GPS/CLI/YAHL Libraries for Intel Galileo
Some useful (at least for me) libraries for Intel Galileo:
- MtkGps - for communication with GPS modules which talk MediaTek PMTK protocol. MtkGps examples use two other libraries, so short intro to YAHL and PrintTerminal required.
- YAHL - two helper objects
- PrintTerminal - implements formatted printing to a serial port and parsing of a few VT100 escape sequences, so you can do something very special with all these very functional F1 to F12 keys.
To try it out put MtkGPS, PrintTerminal and YAHL folders to your Arduino libraries as usual.
MtkGps - library for GPS modules compatible with MediaTek $PMTK protocol
Galileo library for GPS modules compatible with MediaTek PMTK protocol. Tested with the Adafruit Ultimate GPS GTop module using MTK3399 chipset:
To use Adafruit Ultimate GPS with Galileo connect GPS RX to Galileo TX1, GPS TX to Galileo RX0, GPS Vin to Galileo 5V, GPS GND to Galileo GND. Easy... Someday I will install Fritzing again and add nice and colorful picture here. Someday.
MtkGps should work with other GPS modules as well, but PMTK packet types might be different and changes in MtkGps.h required, use gps_terminal example to send PMTK commands to your module and check how it replys to them.
Have not implemented data logging (LOCUS) commands, maybe in future. Adding callbacks to parse log data should not be a problem, right?
MtkGps Includes the following examples:
Connects to GPS module, parses NMEA messages and prints most common GPS data. Uses
ticker_t from YAHL library,
SerialTerminal from PrintTerminal.
Startup window after command help was executed:
First thing it does when starts - tries to detect current baud rate of the GPS module. You can always change it with gps baud command, but some packets like 9600 only, for example PMTKCHN sentence can force module to reset and switch to 9600. At least it happend a few times with my GPS. By default all data output is off, use corresponding commads to turn it on or change gps_terminal.ino.
Understands a few commands:
* gps data [on|off] - on/off some general GPS data: time, date, lat, lon, etc... * gps nmea [on|off] - on/off NMEA sentences from GPS * gps pmtk [on|off] - on/off PMTK sentences from GPS * gps baud - set communication speed, 14400 not supported * gps release - prints GPS module firmware information * pmtk <command> - sends specified command to GPS module, see example and note below * set time - set system time using GPS time of the last fix, use MtkGps::setTimeZone() to add offset to UTC time * system [cmd] - system command line fun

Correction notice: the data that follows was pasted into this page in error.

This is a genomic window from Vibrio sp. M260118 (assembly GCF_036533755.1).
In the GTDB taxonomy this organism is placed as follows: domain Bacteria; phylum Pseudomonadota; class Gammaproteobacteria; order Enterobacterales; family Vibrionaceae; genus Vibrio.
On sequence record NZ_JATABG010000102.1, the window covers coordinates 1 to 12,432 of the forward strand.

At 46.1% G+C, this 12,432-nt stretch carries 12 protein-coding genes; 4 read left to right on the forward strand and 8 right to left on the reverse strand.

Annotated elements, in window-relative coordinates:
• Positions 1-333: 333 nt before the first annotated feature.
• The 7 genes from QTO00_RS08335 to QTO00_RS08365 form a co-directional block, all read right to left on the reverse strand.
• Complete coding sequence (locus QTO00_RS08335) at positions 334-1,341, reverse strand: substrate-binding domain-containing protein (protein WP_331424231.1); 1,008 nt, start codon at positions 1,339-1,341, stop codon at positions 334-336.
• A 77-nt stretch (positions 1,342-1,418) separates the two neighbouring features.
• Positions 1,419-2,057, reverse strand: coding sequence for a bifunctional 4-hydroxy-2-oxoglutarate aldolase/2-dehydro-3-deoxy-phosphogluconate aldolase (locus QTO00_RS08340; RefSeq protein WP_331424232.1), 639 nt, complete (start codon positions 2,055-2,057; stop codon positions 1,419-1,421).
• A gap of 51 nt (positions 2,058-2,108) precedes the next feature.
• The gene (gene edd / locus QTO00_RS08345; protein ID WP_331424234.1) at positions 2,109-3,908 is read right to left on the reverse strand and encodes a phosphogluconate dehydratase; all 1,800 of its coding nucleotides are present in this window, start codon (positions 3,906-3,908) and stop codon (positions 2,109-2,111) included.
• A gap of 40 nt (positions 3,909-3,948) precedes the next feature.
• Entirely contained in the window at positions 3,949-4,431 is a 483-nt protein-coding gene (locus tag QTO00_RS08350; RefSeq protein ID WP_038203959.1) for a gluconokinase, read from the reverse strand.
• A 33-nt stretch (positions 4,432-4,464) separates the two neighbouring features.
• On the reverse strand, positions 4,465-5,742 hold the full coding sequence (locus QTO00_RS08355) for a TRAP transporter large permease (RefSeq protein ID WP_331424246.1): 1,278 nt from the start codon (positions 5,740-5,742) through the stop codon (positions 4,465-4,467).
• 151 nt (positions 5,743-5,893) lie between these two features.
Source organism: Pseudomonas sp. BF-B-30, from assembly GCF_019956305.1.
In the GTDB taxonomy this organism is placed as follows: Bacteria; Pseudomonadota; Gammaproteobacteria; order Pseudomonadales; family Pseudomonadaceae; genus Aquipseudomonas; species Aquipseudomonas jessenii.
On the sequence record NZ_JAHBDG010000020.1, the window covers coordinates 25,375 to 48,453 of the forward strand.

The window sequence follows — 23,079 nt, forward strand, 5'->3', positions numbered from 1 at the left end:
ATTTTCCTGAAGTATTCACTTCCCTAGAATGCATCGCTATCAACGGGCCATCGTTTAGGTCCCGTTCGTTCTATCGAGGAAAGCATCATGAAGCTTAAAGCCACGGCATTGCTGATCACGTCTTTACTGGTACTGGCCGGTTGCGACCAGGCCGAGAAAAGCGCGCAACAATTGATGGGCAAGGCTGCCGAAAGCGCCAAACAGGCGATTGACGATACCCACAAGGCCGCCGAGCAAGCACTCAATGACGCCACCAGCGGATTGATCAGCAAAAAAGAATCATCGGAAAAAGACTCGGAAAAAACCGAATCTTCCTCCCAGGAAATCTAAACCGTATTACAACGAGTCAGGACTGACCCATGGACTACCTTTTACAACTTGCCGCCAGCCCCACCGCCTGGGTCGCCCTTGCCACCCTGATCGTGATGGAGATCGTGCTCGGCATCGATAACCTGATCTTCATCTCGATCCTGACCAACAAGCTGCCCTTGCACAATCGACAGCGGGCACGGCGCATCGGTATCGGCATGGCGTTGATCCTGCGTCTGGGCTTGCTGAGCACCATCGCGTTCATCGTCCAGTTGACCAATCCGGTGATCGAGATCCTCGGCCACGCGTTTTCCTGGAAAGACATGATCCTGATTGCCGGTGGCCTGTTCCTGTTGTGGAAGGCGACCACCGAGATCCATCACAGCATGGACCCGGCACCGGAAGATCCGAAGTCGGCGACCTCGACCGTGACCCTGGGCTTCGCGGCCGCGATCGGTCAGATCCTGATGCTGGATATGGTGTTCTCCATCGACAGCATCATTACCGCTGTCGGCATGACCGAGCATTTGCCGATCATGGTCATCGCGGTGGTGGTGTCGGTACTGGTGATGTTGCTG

See MtkGps.h for the list of PMTK commands I've found so far. pmtk commands session example:
Note: pmtk can be used in two different ways:
pmtk 402 // will add $PMTK in front a command and add *crc <$PMTK402*36 >$PMTK502,0*29 pmtk $PGCMD33,0 // will send provided string as it is adding *crc <$PGCMD,33,0*6D >$PGACK,33,0*6E
With gps data turned on:
Just a simple example how to configure NMEA output and use parsed data. Collects and shows information about visible satellites on Serial2:
Creates a bridge between RX0/TX1 serial port and USB serial port, so external software running on a PC can be used. Useful if you want to view skyplot, upload EPO or upgrade firmware. Also can monitor what is happening on the bridge and display communication log on system console (connected to RS232 on Galileo v1 or TTL serial headers on Galileo v2). Will automatically detect if PC application turns on NMEA binary format and switch to dumping mode. For example, hex dump of EPO being uploaded:
Tested with MiniGPS and MT3339 GPS Tool from Adafruit. Works fine with any general GPS NMEA parsing applications as well.
I was able to upgrade firmware to the latest version you can find at Adafruit Ultimate GPS F.A.Q page. Just in case if you want to repeat this exercise as well, use the
force 9600 baudrate and if you brick your GPS module it is your life brick.
YAHL - yet another helper library
Contains only two files:
- led.h -
led.on()looks better than
digitalWrite(13, HIGH), isn't it?
- ticker.h - ticks every N milliseconds and calls specified function. Tick, tock...
Includes the only one example: everybody's favourite blink
Why? Just compare:
term.attach(&Serial); term.print("Date: %02d/%02d/20%02d\n", tfix.tm_mday, tfix.tm_mon, tfix.tm_year);
Serial.print("Date: "); Serial.print(tfix.tm_mday); Serial.print("/"); Serial.print(tfix.tm_mon); Serial.print("/20"); Serial.println(tfix.tm_year);
SimpleCli objects and cli example showing how to use them:
system with no argument will show
uname -a output. system top -n 1 - one page of
top output, and so on and so forth... Don't forget to add -n 1 for system top or it will run until you re-upload the sketch.
reset console command will reset system console (Serial2) and return it back to the system. Useful if you switch between different examples and eventually system console got blocked because
Serial2.end() was not called.
In addition to just printing it can dump hex data, see bridge example above.
<LF>, so you can use either Newline or Carriage Return in Arduino's Serial Monitor window.